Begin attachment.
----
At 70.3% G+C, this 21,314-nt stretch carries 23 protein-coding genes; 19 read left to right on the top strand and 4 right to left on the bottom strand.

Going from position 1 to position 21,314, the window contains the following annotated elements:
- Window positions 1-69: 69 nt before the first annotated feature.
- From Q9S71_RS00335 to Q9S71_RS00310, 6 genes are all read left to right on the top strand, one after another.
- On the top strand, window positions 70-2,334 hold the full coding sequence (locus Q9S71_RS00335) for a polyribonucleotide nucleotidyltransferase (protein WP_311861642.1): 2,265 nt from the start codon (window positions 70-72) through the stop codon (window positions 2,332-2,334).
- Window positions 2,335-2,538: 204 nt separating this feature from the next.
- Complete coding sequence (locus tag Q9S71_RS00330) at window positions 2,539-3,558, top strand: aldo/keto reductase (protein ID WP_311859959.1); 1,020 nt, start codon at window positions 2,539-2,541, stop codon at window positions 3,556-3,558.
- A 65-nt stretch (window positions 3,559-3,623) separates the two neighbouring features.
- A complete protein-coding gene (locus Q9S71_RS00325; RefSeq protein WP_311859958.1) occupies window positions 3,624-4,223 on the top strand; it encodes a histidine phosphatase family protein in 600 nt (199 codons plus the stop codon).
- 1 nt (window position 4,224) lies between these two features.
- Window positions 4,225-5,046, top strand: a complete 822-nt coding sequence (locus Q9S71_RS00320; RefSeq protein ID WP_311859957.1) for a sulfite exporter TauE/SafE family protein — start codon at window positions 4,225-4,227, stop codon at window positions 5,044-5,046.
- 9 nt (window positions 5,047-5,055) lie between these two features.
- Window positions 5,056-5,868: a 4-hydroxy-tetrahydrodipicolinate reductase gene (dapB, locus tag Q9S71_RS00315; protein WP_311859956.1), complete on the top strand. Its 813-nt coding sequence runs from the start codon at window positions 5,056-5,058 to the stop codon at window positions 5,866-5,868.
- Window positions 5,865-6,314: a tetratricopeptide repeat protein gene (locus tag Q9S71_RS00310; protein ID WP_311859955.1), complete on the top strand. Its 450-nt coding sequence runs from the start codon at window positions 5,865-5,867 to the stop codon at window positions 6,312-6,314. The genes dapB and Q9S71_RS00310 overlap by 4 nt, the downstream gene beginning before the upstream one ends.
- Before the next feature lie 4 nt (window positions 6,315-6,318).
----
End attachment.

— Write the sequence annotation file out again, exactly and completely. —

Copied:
At 70.3% G+C, this 21,314-nt stretch carries 23 protein-coding genes; 19 read left to right on the top strand and 4 right to left on the bottom strand.

Going from position 1 to position 21,314, the window contains the following annotated elements:
- Window positions 1-69: 69 nt before the first annotated feature.
- From Q9S71_RS00335 to Q9S71_RS00310, 6 genes are all read left to right on the top strand, one after another.
- On the top strand, window positions 70-2,334 hold the full coding sequence (locus Q9S71_RS00335) for a polyribonucleotide nucleotidyltransferase (protein WP_311861642.1): 2,265 nt from the start codon (window positions 70-72) through the stop codon (window positions 2,332-2,334).
- Window positions 2,335-2,538: 204 nt separating this feature from the next.
- Complete coding sequence (locus tag Q9S71_RS00330) at window positions 2,539-3,558, top strand: aldo/keto reductase (protein ID WP_311859959.1); 1,020 nt, start codon at window positions 2,539-2,541, stop codon at window positions 3,556-3,558.
- A 65-nt stretch (window positions 3,559-3,623) separates the two neighbouring features.
- A complete protein-coding gene (locus Q9S71_RS00325; RefSeq protein WP_311859958.1) occupies window positions 3,624-4,223 on the top strand; it encodes a histidine phosphatase family protein in 600 nt (199 codons plus the stop codon).
- 1 nt (window position 4,224) lies between these two features.
- Window positions 4,225-5,046, top strand: a complete 822-nt coding sequence (locus Q9S71_RS00320; RefSeq protein ID WP_311859957.1) for a sulfite exporter TauE/SafE family protein — start codon at window positions 4,225-4,227, stop codon at window positions 5,044-5,046.
- 9 nt (window positions 5,047-5,055) lie between these two features.
- Window positions 5,056-5,868: a 4-hydroxy-tetrahydrodipicolinate reductase gene (dapB, locus tag Q9S71_RS00315; protein WP_311859956.1), complete on the top strand. Its 813-nt coding sequence runs from the start codon at window positions 5,056-5,058 to the stop codon at window positions 5,866-5,868.
- Window positions 5,865-6,314: a tetratricopeptide repeat protein gene (locus tag Q9S71_RS00310; protein ID WP_311859955.1), complete on the top strand. Its 450-nt coding sequence runs from the start codon at window positions 5,865-5,867 to the stop codon at window positions 6,312-6,314. The genes dapB and Q9S71_RS00310 overlap by 4 nt, the downstream gene beginning before the upstream one ends.
- Before the next feature lie 4 nt (window positions 6,315-6,318).